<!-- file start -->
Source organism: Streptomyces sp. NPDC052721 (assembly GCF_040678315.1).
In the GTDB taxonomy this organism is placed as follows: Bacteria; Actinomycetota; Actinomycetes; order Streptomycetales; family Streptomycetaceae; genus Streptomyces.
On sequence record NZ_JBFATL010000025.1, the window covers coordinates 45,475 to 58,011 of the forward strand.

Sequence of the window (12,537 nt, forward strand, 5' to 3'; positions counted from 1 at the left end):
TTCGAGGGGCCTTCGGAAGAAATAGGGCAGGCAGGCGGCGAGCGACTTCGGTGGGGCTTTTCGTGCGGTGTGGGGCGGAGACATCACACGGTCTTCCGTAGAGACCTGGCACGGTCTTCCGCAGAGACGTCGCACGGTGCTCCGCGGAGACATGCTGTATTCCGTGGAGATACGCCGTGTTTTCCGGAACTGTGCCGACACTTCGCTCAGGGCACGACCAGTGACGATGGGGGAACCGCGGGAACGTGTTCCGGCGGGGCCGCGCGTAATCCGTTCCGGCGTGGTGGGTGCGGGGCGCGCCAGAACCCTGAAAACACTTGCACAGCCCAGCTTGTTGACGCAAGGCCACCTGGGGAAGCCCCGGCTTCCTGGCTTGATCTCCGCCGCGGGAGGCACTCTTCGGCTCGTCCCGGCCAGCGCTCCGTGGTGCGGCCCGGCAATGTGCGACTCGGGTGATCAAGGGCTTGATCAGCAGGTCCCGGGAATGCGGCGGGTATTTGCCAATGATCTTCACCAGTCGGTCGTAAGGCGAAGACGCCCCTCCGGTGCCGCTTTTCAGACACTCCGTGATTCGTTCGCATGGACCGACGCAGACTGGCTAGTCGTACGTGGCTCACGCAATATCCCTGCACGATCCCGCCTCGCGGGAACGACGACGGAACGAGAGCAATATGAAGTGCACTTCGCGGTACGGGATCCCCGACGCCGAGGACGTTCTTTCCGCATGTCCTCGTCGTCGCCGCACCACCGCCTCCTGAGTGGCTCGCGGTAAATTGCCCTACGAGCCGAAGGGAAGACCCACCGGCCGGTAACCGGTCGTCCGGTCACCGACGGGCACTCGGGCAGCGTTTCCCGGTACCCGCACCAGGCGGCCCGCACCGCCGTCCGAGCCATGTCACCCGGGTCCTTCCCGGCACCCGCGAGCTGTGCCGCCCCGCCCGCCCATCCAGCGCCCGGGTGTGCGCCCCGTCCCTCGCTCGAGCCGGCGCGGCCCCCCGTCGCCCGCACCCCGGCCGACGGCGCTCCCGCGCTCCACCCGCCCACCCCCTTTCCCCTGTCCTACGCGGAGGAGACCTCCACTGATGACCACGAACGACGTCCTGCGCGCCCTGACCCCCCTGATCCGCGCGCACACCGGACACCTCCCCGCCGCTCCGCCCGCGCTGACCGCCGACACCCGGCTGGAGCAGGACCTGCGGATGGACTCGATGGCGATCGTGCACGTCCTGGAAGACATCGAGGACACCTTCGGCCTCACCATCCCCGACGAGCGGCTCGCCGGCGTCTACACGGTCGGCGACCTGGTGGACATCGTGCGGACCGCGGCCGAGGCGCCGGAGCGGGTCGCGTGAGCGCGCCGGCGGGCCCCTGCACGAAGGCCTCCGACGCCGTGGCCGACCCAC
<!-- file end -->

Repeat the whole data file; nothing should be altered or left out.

Source organism: Streptomyces sp. NPDC052721 (assembly GCF_040678315.1).
In the GTDB taxonomy this organism is placed as follows: Bacteria; Actinomycetota; Actinomycetes; order Streptomycetales; family Streptomycetaceae; genus Streptomyces.
On sequence record NZ_JBFATL010000025.1, the window covers coordinates 45,475 to 58,011 of the forward strand.

Sequence of the window (12,537 nt, forward strand, 5' to 3'; positions counted from 1 at the left end):
TTCGAGGGGCCTTCGGAAGAAATAGGGCAGGCAGGCGGCGAGCGACTTCGGTGGGGCTTTTCGTGCGGTGTGGGGCGGAGACATCACACGGTCTTCCGTAGAGACCTGGCACGGTCTTCCGCAGAGACGTCGCACGGTGCTCCGCGGAGACATGCTGTATTCCGTGGAGATACGCCGTGTTTTCCGGAACTGTGCCGACACTTCGCTCAGGGCACGACCAGTGACGATGGGGGAACCGCGGGAACGTGTTCCGGCGGGGCCGCGCGTAATCCGTTCCGGCGTGGTGGGTGCGGGGCGCGCCAGAACCCTGAAAACACTTGCACAGCCCAGCTTGTTGACGCAAGGCCACCTGGGGAAGCCCCGGCTTCCTGGCTTGATCTCCGCCGCGGGAGGCACTCTTCGGCTCGTCCCGGCCAGCGCTCCGTGGTGCGGCCCGGCAATGTGCGACTCGGGTGATCAAGGGCTTGATCAGCAGGTCCCGGGAATGCGGCGGGTATTTGCCAATGATCTTCACCAGTCGGTCGTAAGGCGAAGACGCCCCTCCGGTGCCGCTTTTCAGACACTCCGTGATTCGTTCGCATGGACCGACGCAGACTGGCTAGTCGTACGTGGCTCACGCAATATCCCTGCACGATCCCGCCTCGCGGGAACGACGACGGAACGAGAGCAATATGAAGTGCACTTCGCGGTACGGGATCCCCGACGCCGAGGACGTTCTTTCCGCATGTCCTCGTCGTCGCCGCACCACCGCCTCCTGAGTGGCTCGCGGTAAATTGCCCTACGAGCCGAAGGGAAGACCCACCGGCCGGTAACCGGTCGTCCGGTCACCGACGGGCACTCGGGCAGCGTTTCCCGGTACCCGCACCAGGCGGCCCGCACCGCCGTCCGAGCCATGTCACCCGGGTCCTTCCCGGCACCCGCGAGCTGTGCCGCCCCGCCCGCCCATCCAGCGCCCGGGTGTGCGCCCCGTCCCTCGCTCGAGCCGGCGCGGCCCCCCGTCGCCCGCACCCCGGCCGACGGCGCTCCCGCGCTCCACCCGCCCACCCCCTTTCCCCTGTCCTACGCGGAGGAGACCTCCACTGATGACCACGAACGACGTCCTGCGCGCCCTGACCCCCCTGATCCGCGCGCACACCGGACACCTCCCCGCCGCTCCGCCCGCGCTGACCGCCGACACCCGGCTGGAGCAGGACCTGCGGATGGACTCGATGGCGATCGTGCACGTCCTGGAAGACATCGAGGACACCTTCGGCCTCACCATCCCCGACGAGCGGCTCGCCGGCGTCTACACGGTCGGCGACCTGGTGGACATCGTGCGGACCGCGGCCGAGGCGCCGGAGCGGGTCGCGTGAGCGCGCCGGCGGGCCCCTGCACGAAGGCCTCCGACGCCGTGGCCGACCCAC